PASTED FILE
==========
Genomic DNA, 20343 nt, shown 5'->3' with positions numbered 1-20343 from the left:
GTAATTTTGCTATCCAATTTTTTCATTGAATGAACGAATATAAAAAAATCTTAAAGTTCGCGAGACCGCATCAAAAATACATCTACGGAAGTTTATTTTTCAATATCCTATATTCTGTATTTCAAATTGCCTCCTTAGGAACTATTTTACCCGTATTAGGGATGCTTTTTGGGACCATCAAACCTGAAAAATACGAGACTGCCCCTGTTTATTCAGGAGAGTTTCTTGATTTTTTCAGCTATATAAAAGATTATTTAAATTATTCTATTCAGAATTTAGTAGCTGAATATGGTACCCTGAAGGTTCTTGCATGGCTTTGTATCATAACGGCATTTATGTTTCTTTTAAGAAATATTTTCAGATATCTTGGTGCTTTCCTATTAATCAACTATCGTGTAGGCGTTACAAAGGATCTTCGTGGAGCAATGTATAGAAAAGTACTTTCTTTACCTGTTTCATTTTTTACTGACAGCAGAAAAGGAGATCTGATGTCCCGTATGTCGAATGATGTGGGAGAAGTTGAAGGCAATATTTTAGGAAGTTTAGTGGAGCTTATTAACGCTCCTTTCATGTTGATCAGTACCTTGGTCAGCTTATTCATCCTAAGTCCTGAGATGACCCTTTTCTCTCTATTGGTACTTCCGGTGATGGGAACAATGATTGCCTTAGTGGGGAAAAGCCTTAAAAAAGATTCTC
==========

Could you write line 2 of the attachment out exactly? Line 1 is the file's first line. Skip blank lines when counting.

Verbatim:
GTAATTTTGCTATCCAATTTTTTCATTGAATGAACGAATATAAAAAAATCTTAAAGTTCGCGAGACCGCATCAAAAATACATCTACGGAAGTTTATTTTTCAATATCCTATATTCTGTATTTCAAATTGCCTCCTTAGGAACTATTTTACCCGTATTAGGGATGCTTTTTGGGACCATCAAACCTGAAAAATACGAGACTGCCCCTGTTTATTCAGGAGAGTTTCTTGATTTTTTCAGCTATATAAAAGATTATTTAAATTATTCTATTCAGAATTTAGTAGCTGAATATGGTACCCTGAAGGTTCTTGCATGGCTTTGTATCATAACGGCATTTATGTTTCTTTTAAGAAATATTTTCAGATATCTTGGTGCTTTCCTATTAATCAACTATCGTGTAGGCGTTACAAAGGATCTTCGTGGAGCAATGTATAGAAAAGTACTTTCTTTACCTGTTTCATTTTTTACTGACAGCAGAAAAGGAGATCTGATGTCCCGTATGTCGAATGATGTGGGAGAAGTTGAAGGCAATATTTTAGGAAGTTTAGTGGAGCTTATTAACGCTCCTTTCATGTTGATCAGTACCTTGGTCAGCTTATTCATCCTAAGTCCTGAGATGACCCTTTTCTCTCTATTGGTACTTCCGGTGATGGGAACAATGATTGCCTTAGTGGGGAAAAGCCTTAAAAAAGATTCTC